- Athletic still has the Copa del Rey final against Barcelona. That’s still 15 days away, giving the squad plenty of time to recover and try to claim their first major trophy in 28 years.
- Atlético has a must win match Sunday at Villarreal. Three points there coupled with a Málaga stumble against Sporting Gíjon and Diego Simeone will have guided his team into Champions League.
- The Champions League berth would complete the amazing turnaround Atlético’s had under Simeone. The Argentine boss was brought in at the winter break with the club in 11th place. In the 30 games since, Atlético’s won 18, losing only five. As much as Falcao will be honored for today’s victory, the most important person to Atlético’s run may have been in the coach’s box.
Crystal Palace may have a new home in the next few years.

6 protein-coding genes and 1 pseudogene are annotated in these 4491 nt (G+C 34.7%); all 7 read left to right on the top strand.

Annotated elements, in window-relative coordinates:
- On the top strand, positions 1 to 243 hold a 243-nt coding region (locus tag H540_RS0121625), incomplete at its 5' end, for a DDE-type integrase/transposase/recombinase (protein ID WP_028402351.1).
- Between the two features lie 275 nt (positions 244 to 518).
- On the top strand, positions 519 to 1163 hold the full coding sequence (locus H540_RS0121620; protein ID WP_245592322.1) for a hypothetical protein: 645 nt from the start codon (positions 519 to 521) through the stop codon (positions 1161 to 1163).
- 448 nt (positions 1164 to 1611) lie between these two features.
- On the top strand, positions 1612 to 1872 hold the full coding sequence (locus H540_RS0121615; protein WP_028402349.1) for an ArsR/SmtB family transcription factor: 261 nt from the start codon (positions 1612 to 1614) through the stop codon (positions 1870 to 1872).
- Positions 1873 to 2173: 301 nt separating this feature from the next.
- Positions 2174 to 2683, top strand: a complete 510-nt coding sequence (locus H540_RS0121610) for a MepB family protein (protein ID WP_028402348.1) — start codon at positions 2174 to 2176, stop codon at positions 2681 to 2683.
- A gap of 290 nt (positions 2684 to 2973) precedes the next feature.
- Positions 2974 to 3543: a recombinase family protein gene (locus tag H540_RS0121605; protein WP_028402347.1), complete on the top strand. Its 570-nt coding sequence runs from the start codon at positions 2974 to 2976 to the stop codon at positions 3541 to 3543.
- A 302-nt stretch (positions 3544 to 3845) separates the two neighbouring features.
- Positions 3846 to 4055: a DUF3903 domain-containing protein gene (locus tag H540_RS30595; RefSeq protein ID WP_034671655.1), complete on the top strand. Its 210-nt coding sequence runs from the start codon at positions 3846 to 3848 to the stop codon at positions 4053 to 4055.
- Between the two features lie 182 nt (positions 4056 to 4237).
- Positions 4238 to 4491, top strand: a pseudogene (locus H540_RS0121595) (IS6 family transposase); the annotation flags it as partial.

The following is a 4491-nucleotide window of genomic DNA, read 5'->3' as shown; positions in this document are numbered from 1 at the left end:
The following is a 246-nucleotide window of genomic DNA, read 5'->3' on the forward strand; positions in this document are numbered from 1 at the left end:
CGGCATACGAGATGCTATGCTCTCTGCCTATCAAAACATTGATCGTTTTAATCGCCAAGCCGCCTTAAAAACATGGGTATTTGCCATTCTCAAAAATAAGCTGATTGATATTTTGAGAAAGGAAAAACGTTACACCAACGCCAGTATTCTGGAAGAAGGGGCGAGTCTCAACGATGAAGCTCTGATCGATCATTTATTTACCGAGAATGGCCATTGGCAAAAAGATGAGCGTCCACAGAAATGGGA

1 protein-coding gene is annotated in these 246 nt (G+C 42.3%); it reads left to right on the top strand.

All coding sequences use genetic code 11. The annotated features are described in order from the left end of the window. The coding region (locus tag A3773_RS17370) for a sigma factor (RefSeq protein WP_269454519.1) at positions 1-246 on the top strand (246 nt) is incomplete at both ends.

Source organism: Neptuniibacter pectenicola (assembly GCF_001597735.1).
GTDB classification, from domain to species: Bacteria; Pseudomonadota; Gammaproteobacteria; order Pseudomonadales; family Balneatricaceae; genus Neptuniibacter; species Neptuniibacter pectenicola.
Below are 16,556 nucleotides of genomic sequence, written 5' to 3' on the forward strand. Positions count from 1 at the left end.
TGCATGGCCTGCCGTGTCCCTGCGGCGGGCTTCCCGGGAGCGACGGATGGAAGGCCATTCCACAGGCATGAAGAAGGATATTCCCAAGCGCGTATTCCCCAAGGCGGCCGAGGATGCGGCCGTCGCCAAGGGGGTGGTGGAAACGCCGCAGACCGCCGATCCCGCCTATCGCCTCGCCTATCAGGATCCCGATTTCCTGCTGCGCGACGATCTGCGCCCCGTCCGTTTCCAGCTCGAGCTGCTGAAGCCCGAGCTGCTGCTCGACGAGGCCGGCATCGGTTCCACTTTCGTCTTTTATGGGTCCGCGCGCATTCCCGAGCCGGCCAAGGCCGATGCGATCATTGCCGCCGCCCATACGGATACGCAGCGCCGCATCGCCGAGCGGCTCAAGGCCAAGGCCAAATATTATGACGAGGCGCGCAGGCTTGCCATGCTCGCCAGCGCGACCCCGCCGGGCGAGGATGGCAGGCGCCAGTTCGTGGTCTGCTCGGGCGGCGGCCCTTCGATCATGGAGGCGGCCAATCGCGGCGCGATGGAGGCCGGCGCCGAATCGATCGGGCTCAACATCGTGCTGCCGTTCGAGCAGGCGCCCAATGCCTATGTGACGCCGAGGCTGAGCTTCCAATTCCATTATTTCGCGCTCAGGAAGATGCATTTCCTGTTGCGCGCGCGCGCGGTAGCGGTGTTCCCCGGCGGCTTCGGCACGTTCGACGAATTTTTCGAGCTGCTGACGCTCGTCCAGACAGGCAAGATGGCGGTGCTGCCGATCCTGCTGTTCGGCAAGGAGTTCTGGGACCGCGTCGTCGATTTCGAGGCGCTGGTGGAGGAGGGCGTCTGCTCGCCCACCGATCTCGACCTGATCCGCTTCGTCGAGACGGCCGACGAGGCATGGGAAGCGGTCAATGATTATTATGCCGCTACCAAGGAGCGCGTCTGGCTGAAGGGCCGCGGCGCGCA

That’s according to reports out of English, which state that Crystal Palace owner Steve Parish is set to make a major stadium announcement before Christmas.
Crystal Palace’s home stadium, Selhurst Park, is nearly 100 years old, and the club has looked over the last few years at either new locations for a stadium in South London or ways to renovate the current ground.
“When I came into this thing, the aim was to bring something for all of us to be proud of on the pitch and very importantly off the pitch,” Parish told the Croydon Advertiser. “We want to give everybody in Croydon a south London stadium that we can all be proud of and not lose our atmosphere and uniqueness.
“That’s a dream for me, a lifelong dream and one that hopefully everybody will share when they see what we’ve put together. It’s fantastically exciting times for us to look forward to.”